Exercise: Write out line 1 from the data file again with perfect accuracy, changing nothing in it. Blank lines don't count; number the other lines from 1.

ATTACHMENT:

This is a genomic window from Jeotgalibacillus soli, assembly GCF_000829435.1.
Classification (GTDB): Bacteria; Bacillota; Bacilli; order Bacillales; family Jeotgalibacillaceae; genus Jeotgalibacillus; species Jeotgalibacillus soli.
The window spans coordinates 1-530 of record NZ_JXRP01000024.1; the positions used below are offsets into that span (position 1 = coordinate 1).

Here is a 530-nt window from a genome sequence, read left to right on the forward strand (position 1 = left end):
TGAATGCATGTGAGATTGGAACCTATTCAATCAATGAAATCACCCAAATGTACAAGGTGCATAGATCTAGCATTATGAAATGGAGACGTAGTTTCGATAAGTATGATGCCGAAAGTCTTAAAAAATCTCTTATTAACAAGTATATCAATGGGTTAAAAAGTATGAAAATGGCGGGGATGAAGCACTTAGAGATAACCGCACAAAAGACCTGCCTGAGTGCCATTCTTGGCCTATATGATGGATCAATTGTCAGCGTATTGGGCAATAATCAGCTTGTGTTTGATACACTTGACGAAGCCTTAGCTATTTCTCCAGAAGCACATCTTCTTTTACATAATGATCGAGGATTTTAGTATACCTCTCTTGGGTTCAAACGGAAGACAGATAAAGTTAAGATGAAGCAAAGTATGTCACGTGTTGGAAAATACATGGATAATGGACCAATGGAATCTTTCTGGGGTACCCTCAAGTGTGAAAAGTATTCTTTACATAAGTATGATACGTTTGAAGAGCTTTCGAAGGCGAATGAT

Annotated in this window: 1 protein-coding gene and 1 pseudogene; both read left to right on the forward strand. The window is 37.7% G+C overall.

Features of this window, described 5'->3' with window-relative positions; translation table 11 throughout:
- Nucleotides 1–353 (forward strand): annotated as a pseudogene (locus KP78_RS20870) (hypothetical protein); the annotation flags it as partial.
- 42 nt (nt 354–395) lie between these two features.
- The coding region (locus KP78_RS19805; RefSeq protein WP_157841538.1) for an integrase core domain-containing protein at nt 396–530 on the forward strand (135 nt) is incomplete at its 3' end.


This is a genomic window from Jeotgalibacillus soli, assembly GCF_000829435.1.